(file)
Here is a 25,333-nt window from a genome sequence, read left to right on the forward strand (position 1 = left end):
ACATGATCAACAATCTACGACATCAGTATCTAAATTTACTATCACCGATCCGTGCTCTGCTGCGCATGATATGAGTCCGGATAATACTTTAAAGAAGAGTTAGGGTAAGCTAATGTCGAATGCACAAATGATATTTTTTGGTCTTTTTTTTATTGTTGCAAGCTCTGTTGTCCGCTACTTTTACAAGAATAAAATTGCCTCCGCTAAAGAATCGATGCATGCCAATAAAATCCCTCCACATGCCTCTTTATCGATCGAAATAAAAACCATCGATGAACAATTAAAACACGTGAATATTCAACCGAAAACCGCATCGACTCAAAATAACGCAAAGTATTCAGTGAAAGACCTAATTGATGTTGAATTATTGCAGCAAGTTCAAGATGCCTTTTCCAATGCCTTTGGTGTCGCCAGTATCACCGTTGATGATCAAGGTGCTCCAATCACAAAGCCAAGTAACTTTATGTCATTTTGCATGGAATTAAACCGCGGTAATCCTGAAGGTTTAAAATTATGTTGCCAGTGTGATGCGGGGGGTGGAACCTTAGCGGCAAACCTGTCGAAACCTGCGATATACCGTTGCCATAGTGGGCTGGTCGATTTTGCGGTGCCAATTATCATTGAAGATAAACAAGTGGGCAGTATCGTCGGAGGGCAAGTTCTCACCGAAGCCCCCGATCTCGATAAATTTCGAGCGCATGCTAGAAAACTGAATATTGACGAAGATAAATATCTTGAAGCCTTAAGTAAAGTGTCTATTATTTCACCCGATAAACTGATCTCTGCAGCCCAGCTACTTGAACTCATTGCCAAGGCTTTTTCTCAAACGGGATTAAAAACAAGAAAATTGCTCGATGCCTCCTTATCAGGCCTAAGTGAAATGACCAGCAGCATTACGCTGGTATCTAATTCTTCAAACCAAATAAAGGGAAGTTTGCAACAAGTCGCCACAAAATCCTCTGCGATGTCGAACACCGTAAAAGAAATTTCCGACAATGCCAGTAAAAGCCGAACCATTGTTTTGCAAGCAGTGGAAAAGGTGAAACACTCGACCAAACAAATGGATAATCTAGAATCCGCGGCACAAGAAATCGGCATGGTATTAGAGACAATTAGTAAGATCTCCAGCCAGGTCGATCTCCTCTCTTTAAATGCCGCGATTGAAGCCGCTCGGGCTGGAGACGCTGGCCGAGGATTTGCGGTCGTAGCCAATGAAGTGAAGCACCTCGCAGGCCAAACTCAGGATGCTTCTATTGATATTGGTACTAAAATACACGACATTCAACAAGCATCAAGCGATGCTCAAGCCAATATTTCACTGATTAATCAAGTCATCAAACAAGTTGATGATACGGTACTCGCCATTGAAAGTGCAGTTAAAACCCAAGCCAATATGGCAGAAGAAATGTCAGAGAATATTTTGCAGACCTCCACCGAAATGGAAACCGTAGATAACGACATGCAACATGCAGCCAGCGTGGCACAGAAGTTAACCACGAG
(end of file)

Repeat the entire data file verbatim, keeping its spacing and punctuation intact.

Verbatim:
Here is a 25,333-nt window from a genome sequence, read left to right on the forward strand (position 1 = left end):
ACATGATCAACAATCTACGACATCAGTATCTAAATTTACTATCACCGATCCGTGCTCTGCTGCGCATGATATGAGTCCGGATAATACTTTAAAGAAGAGTTAGGGTAAGCTAATGTCGAATGCACAAATGATATTTTTTGGTCTTTTTTTTATTGTTGCAAGCTCTGTTGTCCGCTACTTTTACAAGAATAAAATTGCCTCCGCTAAAGAATCGATGCATGCCAATAAAATCCCTCCACATGCCTCTTTATCGATCGAAATAAAAACCATCGATGAACAATTAAAACACGTGAATATTCAACCGAAAACCGCATCGACTCAAAATAACGCAAAGTATTCAGTGAAAGACCTAATTGATGTTGAATTATTGCAGCAAGTTCAAGATGCCTTTTCCAATGCCTTTGGTGTCGCCAGTATCACCGTTGATGATCAAGGTGCTCCAATCACAAAGCCAAGTAACTTTATGTCATTTTGCATGGAATTAAACCGCGGTAATCCTGAAGGTTTAAAATTATGTTGCCAGTGTGATGCGGGGGGTGGAACCTTAGCGGCAAACCTGTCGAAACCTGCGATATACCGTTGCCATAGTGGGCTGGTCGATTTTGCGGTGCCAATTATCATTGAAGATAAACAAGTGGGCAGTATCGTCGGAGGGCAAGTTCTCACCGAAGCCCCCGATCTCGATAAATTTCGAGCGCATGCTAGAAAACTGAATATTGACGAAGATAAATATCTTGAAGCCTTAAGTAAAGTGTCTATTATTTCACCCGATAAACTGATCTCTGCAGCCCAGCTACTTGAACTCATTGCCAAGGCTTTTTCTCAAACGGGATTAAAAACAAGAAAATTGCTCGATGCCTCCTTATCAGGCCTAAGTGAAATGACCAGCAGCATTACGCTGGTATCTAATTCTTCAAACCAAATAAAGGGAAGTTTGCAACAAGTCGCCACAAAATCCTCTGCGATGTCGAACACCGTAAAAGAAATTTCCGACAATGCCAGTAAAAGCCGAACCATTGTTTTGCAAGCAGTGGAAAAGGTGAAACACTCGACCAAACAAATGGATAATCTAGAATCCGCGGCACAAGAAATCGGCATGGTATTAGAGACAATTAGTAAGATCTCCAGCCAGGTCGATCTCCTCTCTTTAAATGCCGCGATTGAAGCCGCTCGGGCTGGAGACGCTGGCCGAGGATTTGCGGTCGTAGCCAATGAAGTGAAGCACCTCGCAGGCCAAACTCAGGATGCTTCTATTGATATTGGTACTAAAATACACGACATTCAACAAGCATCAAGCGATGCTCAAGCCAATATTTCACTGATTAATCAAGTCATCAAACAAGTTGATGATACGGTACTCGCCATTGAAAGTGCAGTTAAAACCCAAGCCAATATGGCAGAAGAAATGTCAGAGAATATTTTGCAGACCTCCACCGAAATGGAAACCGTAGATAACGACATGCAACATGCAGCCAGCGTGGCACAGAAGTTAACCACGAG